Although this section is directed towards the Jehovah’s Witnesses, since we also believe that the Anointed One is not God, the Supreme Being, we will address this briefly. Of itself, the word “Christ”, as applied to Jesus, indicates the one anointed by Jehovah, thus the word “Christ” itself indicates that Jesus is not God.* (Psalm 2:2; 45:7; Isaiah 61:1) The default reasoning should be that Jesus is NOT Jehovah who anointed him. The wording given in the “History” concerning what Russell believed concerning Michael the Archangel is worded in such a way as to leave a false impression. See:
Russell and Michael the Archangel
Michael the Archangel
* Our trinitarian neightbors, of course, invent and add to the scriptures the idea that it was one person of God who anointed another person of God, and thus explain away such scriptures by reading this idea into the scriptures. In reality, the scriptures are completely at harmony with each other without reading all of the trinitarian assumption into the scriptures.
Charles Taze Russell never denied the divinity of Christ, but he did show from the Bible how that divinity, as it would be applied by scriptural words to Jesus in the Bible, does not mean that Jesus is Jehovah, the God of Abraham, Isaac and Jacob. Russell stayed very close to the Bible on this subject, rather than all of the assumptions and additons to the Bible that the trintiarian dogma calls for.
For those who wish to search the scriptures for what they do say and what they do not say on regarding what other matters mentioned in this subheading, we recommend the following studies:
The Second Coming is Imminent… Again and Again
This heading is highly misleading, especially from the standpoint of Charles Taze Russell, since Russell, in 1876 adopted the belief from Barbour that Christ had returned in 1874, and he held to that belef until he died in 1916. He never spoke of second coming of Christ as being at any other time than 1874.
It is claimed that Russell adopted “the Adventist idea that the world would end any day”. If by “Adventist”, the “Second Adventists” are meant, actually, Russell rejected the Adventist’s view of the end of the world. He rejected the idea that the planet earth and the whole material universe would and that only few of earth’s billions would saved. In 1870, Russell rejected the Second Adventist idea of the end of the world, and never, until the day he died, accepted the Second Adventist idea of the end of the world. However, “Adventist” today often means to most people, 7th Day Adventist. Russell rarely used the expression “the end of the world” because, to many, that expression meant the end of the planet earth. He pointed out the in the Greek, it does not speak of the end of the world, but rather of the end of the age.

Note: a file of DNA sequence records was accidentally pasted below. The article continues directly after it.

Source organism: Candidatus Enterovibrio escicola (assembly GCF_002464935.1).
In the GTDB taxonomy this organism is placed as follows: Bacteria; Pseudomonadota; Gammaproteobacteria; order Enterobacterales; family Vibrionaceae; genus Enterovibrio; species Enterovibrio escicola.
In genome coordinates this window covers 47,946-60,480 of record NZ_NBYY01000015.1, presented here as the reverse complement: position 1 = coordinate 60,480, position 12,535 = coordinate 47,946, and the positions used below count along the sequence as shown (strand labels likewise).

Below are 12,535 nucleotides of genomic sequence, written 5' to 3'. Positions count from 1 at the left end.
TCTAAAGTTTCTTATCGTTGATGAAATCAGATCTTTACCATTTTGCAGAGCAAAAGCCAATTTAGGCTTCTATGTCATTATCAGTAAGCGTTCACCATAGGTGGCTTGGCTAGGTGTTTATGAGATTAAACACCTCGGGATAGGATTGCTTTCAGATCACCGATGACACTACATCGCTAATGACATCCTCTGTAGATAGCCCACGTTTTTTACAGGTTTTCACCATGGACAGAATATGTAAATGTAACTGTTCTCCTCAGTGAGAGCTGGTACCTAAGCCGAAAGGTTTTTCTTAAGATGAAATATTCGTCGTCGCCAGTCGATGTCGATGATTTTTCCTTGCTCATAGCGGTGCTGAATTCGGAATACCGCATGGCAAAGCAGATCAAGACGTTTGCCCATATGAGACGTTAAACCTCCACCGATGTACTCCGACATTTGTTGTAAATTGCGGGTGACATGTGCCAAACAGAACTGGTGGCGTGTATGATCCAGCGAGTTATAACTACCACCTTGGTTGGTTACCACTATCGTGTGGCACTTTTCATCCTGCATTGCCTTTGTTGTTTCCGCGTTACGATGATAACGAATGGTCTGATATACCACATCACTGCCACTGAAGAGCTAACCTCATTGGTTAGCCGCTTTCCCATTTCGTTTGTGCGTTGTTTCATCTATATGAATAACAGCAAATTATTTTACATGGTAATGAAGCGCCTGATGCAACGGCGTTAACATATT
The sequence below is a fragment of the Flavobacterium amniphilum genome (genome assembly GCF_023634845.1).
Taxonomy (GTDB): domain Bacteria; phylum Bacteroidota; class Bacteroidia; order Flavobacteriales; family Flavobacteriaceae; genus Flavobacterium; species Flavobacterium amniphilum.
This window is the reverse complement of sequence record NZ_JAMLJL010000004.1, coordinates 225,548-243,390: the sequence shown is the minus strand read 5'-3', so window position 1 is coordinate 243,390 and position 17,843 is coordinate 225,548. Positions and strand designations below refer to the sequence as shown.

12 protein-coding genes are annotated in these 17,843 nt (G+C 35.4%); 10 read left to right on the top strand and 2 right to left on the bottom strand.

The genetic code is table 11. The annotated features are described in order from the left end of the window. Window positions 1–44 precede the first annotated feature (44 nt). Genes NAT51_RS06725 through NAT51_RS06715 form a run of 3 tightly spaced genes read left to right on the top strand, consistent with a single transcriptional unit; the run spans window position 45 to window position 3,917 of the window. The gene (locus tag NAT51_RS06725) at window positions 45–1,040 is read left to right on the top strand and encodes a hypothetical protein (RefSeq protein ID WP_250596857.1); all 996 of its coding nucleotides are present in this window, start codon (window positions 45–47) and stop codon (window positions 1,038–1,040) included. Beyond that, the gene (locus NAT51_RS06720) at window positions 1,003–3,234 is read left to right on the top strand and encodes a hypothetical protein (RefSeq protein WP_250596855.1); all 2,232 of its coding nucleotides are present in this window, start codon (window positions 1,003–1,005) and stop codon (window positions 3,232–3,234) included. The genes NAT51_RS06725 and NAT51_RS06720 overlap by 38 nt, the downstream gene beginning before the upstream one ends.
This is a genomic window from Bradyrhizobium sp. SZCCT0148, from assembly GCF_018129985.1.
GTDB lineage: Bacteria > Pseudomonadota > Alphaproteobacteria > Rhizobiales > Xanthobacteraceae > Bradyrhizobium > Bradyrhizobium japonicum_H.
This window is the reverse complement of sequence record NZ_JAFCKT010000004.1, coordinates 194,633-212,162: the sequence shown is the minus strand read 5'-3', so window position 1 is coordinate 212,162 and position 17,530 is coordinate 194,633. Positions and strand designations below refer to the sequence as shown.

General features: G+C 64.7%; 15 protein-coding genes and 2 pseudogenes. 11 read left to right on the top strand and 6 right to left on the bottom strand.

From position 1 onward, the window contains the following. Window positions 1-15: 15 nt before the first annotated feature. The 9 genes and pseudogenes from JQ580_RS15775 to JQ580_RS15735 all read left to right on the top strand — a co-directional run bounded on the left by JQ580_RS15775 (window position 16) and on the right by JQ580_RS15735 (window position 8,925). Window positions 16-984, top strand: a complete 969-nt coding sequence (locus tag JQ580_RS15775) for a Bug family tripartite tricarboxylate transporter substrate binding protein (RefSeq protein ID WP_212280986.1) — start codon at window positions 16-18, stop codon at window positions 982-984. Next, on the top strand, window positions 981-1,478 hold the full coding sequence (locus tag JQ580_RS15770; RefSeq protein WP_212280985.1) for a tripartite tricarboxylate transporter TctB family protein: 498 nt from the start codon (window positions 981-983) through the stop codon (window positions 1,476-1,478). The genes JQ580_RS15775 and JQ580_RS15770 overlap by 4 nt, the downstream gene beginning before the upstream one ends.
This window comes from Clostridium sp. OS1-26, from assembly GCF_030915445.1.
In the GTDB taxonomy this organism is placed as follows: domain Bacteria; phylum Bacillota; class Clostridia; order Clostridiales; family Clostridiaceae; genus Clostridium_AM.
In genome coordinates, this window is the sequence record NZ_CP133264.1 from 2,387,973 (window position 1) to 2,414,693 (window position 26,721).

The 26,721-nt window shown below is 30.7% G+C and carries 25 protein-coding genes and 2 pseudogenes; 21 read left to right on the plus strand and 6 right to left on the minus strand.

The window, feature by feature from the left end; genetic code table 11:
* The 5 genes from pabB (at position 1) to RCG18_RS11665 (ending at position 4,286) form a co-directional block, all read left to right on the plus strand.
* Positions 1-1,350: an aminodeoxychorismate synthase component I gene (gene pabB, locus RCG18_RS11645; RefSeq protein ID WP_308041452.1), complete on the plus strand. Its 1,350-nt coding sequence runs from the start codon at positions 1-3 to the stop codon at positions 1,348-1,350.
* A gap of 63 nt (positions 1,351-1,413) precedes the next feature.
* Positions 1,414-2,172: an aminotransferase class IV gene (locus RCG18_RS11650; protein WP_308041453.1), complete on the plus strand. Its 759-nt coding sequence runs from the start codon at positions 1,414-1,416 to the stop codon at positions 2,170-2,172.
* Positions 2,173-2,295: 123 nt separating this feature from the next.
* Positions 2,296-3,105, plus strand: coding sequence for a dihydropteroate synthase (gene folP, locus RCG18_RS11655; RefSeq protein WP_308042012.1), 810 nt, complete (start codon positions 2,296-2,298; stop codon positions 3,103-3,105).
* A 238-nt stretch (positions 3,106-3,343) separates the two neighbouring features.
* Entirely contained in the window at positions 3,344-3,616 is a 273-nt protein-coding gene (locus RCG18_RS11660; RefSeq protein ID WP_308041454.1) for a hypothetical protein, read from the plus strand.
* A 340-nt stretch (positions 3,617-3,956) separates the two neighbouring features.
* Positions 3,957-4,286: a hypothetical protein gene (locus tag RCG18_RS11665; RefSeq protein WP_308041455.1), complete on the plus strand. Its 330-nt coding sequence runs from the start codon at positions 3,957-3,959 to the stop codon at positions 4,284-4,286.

If by Adventist, the 7th Day Adventists is meant, Russell never adopted their view at all.
It is claimed that Russell “claimed to have calculated the year [of the end of the world] as 1874.” Before 1874, it was not Russell, but rather Nelson Barbour and his associates who had “calculated” from the scriptures that Christ would return in 1874, and thus that the “end of world” was to be expected then. Russell rejected all of the dates set forth by any of the Second Adventist until the year 1876 (about two years AFTER 1874), when he accepted Barbour’s conclusion that Christ had already returned in 1874 as a spirit being. Sometime before 1874, Russell reported that he and the Bible study group he was associated with had already concluded that Christ was to return in the spriit, not in the flesh, since Jesus had sacrficed his flesh for our sins. He had not, however, set any date for the return of Christ, nor had he accepted any of the dates set forth by the Second Adventists, on up to 1876, two years after 1874. In 1876, he accepted Barbour’s conclusion that Christ had already returned — invisibly — in 1874.